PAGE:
Finding an LLM that could run in the browser proved difficult - powerful LLMs are massive, and the ones available via HuggingFace failed to generate good responses. There is also the Machine Learning Compilation’s WebLLM project, which looked promising but required a massive, multi-GB download on page load, which added a ton of latency.

I had experimented with Ollama as an easy, out-of-the-box way to run local models in the past, and was pleasantly surprised when I heard there was support for exposing a locally running model to a web app via a shell command. I plugged it in and it turned out to be the missing piece! I spun up the more recent, state-of-the-art Mistral 7B model, which ran comfortably on my 16GB M2 Macbook Pro, and ended up with the following local stack:


You can try out a live version of the Next.js app on Vercel here.

You’ll need to have a Mistral instance running via Ollama on your local machine and make it accessible to the domain in question by running the following commands to avoid CORS issues:

$ ollama run mistral

Another of its differential aspects is that it uses confidential computing which means that not even their anonymization service can access the original data; a great feature for privacy seeking users. Finally, it will deanonymize the data after getting the response from the LLM so the user will get an answer that contains the original entities that they mentioned / requested.

Here are some example traces in LangSmith, our observability and tracing platform, for a few questions. I used my personal resume as an input document:

  1. "Who is this about?”
  2. "Do they know JavaScript?”


Overall, this worked out well. A few observations:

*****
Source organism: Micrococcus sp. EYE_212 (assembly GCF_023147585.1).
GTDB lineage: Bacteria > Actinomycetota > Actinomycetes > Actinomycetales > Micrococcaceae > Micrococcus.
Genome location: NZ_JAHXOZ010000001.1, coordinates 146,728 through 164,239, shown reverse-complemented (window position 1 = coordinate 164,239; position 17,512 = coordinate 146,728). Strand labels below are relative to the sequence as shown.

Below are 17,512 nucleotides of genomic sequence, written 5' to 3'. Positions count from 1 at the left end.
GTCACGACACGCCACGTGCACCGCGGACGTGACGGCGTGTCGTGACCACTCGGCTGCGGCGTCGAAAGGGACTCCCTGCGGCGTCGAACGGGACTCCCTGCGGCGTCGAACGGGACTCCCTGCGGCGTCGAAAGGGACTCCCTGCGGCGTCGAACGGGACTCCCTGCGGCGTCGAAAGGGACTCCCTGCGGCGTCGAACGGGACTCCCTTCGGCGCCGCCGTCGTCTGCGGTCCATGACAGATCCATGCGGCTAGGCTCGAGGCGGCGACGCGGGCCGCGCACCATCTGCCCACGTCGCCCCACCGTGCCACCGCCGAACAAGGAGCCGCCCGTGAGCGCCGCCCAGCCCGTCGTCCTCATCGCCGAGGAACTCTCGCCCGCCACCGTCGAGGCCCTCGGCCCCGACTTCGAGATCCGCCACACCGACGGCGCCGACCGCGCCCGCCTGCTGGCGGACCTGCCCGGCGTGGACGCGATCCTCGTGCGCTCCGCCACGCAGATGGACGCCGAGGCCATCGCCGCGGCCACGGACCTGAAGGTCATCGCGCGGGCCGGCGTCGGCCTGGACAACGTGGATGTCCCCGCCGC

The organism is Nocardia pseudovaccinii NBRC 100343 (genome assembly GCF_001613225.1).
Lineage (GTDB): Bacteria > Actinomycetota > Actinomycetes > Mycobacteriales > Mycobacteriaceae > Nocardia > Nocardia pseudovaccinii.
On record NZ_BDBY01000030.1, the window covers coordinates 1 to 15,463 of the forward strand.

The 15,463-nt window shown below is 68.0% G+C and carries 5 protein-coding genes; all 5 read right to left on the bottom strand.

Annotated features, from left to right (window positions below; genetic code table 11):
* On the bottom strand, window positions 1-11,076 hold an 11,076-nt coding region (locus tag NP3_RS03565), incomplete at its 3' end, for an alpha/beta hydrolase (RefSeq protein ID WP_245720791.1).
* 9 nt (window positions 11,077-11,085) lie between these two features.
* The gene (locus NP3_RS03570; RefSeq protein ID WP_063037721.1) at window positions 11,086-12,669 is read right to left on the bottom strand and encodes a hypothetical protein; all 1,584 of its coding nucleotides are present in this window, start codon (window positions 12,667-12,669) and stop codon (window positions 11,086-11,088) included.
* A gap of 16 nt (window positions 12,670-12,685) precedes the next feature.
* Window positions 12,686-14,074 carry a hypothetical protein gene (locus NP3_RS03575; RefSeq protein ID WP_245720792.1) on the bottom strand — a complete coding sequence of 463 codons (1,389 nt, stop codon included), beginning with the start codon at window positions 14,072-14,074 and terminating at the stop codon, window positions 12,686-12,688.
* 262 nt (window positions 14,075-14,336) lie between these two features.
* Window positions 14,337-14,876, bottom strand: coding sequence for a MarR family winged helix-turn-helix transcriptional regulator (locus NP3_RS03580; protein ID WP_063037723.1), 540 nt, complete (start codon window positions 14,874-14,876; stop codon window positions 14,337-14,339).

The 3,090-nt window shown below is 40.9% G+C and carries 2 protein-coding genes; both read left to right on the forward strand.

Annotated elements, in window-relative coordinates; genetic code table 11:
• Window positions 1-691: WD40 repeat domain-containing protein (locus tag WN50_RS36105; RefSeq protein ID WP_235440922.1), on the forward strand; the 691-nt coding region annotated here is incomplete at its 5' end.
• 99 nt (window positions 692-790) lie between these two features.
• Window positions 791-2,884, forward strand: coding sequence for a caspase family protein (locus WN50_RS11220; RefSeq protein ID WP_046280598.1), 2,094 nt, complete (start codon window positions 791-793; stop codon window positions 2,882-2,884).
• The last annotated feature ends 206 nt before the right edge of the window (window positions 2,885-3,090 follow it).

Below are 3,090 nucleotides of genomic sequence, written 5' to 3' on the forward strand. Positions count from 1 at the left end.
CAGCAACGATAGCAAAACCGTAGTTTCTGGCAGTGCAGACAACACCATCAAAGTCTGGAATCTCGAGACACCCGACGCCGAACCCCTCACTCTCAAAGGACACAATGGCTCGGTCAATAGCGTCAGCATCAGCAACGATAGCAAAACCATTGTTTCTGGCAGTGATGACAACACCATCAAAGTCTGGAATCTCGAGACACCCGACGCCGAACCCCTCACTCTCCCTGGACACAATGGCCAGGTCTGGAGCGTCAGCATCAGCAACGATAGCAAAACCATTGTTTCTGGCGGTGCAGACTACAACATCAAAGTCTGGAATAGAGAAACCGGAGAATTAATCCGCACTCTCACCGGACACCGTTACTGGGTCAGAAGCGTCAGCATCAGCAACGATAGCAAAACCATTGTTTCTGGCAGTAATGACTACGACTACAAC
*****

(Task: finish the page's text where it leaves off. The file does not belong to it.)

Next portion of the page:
• Open source models are advancing rapidly - I built the initial version of this app with Llama 2, and Mistral was announced just weeks later.
  • More and more consumer hardware manufacturers are including GPUs in their products.
  • As OSS models get smaller and faster, running these models on local hardware with tools like Ollama becomes will become more and more common.
  • While browser-friendly tech for vectorstores, embeddings, and other task-specific models has undergone some incredible advancements in the last few months, LLMs are still far too large to feasibly ship bundled in web apps.

The only feasible solution for web apps to take advantage of local models seems to be the flow I used above, where a powerful, pre-installed LLM is exposed to the app.

A New Browser API?

Since non-technical web end-users will not be comfortable running a shell command, the best answer here seems to be a new browser API where a web app can request access to a locally running LLM, e.g. via a popup, then use that power alongside other in-browser task-specific models and technologies.

Thanks for reading!

I’m extremely excited for the future of LLM-powered web apps and how tech like Ollama and LangChain can facilitate incredible new user interactions.

Here are some links for the various pieces used in the app:

If you’d like to keep in touch, you can follow me @Hacubu on X, formerly Twitter, and LangChain @LangChainAI.